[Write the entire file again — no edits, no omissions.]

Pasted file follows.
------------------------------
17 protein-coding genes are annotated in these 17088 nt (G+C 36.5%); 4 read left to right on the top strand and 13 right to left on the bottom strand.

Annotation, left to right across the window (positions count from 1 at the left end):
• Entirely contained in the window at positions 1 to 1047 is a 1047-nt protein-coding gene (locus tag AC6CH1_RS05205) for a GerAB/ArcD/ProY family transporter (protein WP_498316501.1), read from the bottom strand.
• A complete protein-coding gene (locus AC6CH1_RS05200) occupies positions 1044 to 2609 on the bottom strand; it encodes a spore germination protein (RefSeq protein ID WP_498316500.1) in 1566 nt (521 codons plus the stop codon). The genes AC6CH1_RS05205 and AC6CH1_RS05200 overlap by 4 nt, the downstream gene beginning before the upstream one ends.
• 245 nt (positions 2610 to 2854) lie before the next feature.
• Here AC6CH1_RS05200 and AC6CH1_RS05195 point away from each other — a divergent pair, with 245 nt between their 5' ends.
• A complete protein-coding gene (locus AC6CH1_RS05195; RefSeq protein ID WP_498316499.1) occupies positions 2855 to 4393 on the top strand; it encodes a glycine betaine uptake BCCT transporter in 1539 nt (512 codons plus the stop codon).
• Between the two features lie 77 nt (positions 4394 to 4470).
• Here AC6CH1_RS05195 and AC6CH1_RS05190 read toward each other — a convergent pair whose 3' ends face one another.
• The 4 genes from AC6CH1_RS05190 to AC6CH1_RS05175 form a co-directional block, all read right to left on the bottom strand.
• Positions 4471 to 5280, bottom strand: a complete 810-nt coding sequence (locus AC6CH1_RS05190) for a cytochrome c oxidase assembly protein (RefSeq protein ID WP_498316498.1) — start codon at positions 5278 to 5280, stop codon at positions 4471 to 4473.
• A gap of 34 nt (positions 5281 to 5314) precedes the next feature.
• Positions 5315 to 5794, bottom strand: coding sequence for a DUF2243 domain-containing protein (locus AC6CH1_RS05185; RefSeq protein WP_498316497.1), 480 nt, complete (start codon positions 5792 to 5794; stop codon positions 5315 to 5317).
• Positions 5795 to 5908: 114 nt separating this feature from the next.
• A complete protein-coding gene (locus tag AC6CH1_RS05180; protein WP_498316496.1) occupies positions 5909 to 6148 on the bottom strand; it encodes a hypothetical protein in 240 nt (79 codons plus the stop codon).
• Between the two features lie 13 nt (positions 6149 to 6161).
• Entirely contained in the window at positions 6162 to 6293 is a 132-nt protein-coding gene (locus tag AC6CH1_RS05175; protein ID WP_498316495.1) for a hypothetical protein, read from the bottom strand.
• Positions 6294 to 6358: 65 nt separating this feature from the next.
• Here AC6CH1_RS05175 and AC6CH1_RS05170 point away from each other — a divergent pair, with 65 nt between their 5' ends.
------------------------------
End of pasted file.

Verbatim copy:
17 protein-coding genes are annotated in these 17088 nt (G+C 36.5%); 4 read left to right on the top strand and 13 right to left on the bottom strand.

Annotation, left to right across the window (positions count from 1 at the left end):
• Entirely contained in the window at positions 1 to 1047 is a 1047-nt protein-coding gene (locus tag AC6CH1_RS05205) for a GerAB/ArcD/ProY family transporter (protein WP_498316501.1), read from the bottom strand.
• A complete protein-coding gene (locus AC6CH1_RS05200) occupies positions 1044 to 2609 on the bottom strand; it encodes a spore germination protein (RefSeq protein ID WP_498316500.1) in 1566 nt (521 codons plus the stop codon). The genes AC6CH1_RS05205 and AC6CH1_RS05200 overlap by 4 nt, the downstream gene beginning before the upstream one ends.
• 245 nt (positions 2610 to 2854) lie before the next feature.
• Here AC6CH1_RS05200 and AC6CH1_RS05195 point away from each other — a divergent pair, with 245 nt between their 5' ends.
• A complete protein-coding gene (locus AC6CH1_RS05195; RefSeq protein ID WP_498316499.1) occupies positions 2855 to 4393 on the top strand; it encodes a glycine betaine uptake BCCT transporter in 1539 nt (512 codons plus the stop codon).
• Between the two features lie 77 nt (positions 4394 to 4470).
• Here AC6CH1_RS05195 and AC6CH1_RS05190 read toward each other — a convergent pair whose 3' ends face one another.
• The 4 genes from AC6CH1_RS05190 to AC6CH1_RS05175 form a co-directional block, all read right to left on the bottom strand.
• Positions 4471 to 5280, bottom strand: a complete 810-nt coding sequence (locus AC6CH1_RS05190) for a cytochrome c oxidase assembly protein (RefSeq protein ID WP_498316498.1) — start codon at positions 5278 to 5280, stop codon at positions 4471 to 4473.
• A gap of 34 nt (positions 5281 to 5314) precedes the next feature.
• Positions 5315 to 5794, bottom strand: coding sequence for a DUF2243 domain-containing protein (locus AC6CH1_RS05185; RefSeq protein WP_498316497.1), 480 nt, complete (start codon positions 5792 to 5794; stop codon positions 5315 to 5317).
• Positions 5795 to 5908: 114 nt separating this feature from the next.
• A complete protein-coding gene (locus tag AC6CH1_RS05180; protein WP_498316496.1) occupies positions 5909 to 6148 on the bottom strand; it encodes a hypothetical protein in 240 nt (79 codons plus the stop codon).
• Between the two features lie 13 nt (positions 6149 to 6161).
• Entirely contained in the window at positions 6162 to 6293 is a 132-nt protein-coding gene (locus tag AC6CH1_RS05175; protein ID WP_498316495.1) for a hypothetical protein, read from the bottom strand.
• Positions 6294 to 6358: 65 nt separating this feature from the next.
• Here AC6CH1_RS05175 and AC6CH1_RS05170 point away from each other — a divergent pair, with 65 nt between their 5' ends.